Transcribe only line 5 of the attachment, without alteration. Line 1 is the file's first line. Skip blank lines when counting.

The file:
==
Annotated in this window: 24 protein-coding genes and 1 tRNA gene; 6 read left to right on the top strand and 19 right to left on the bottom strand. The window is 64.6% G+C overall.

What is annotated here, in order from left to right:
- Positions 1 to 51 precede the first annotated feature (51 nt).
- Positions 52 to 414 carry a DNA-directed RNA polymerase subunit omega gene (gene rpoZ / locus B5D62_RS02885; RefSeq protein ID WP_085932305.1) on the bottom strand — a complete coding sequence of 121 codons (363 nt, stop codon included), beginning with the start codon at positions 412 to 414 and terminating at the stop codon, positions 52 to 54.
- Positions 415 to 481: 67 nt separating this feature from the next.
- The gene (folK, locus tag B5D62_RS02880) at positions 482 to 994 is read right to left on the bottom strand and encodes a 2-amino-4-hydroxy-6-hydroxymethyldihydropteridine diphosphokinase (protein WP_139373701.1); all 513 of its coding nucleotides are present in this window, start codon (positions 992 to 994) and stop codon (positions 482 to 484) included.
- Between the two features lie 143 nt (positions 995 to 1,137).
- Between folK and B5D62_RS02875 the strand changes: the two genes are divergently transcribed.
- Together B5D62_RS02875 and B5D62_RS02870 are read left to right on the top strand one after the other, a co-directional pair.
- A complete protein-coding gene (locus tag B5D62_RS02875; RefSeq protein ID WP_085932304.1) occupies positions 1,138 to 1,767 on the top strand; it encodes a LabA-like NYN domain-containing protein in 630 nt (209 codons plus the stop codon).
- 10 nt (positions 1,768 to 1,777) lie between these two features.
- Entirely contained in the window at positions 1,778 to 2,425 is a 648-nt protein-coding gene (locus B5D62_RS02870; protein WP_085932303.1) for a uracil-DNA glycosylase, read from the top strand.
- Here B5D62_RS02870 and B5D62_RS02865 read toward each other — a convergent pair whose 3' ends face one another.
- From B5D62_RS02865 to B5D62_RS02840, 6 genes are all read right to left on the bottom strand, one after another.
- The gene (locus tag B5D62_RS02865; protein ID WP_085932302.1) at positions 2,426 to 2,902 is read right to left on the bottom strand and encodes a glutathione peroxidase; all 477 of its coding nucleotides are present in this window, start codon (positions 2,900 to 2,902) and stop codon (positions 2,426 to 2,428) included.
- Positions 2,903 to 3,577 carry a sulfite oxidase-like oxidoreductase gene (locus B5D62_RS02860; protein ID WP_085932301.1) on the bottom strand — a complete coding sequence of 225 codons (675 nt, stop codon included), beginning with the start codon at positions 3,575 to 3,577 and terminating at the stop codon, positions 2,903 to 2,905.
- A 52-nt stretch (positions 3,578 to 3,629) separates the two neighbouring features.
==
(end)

- Positions 415 to 481: 67 nt separating this feature from the next.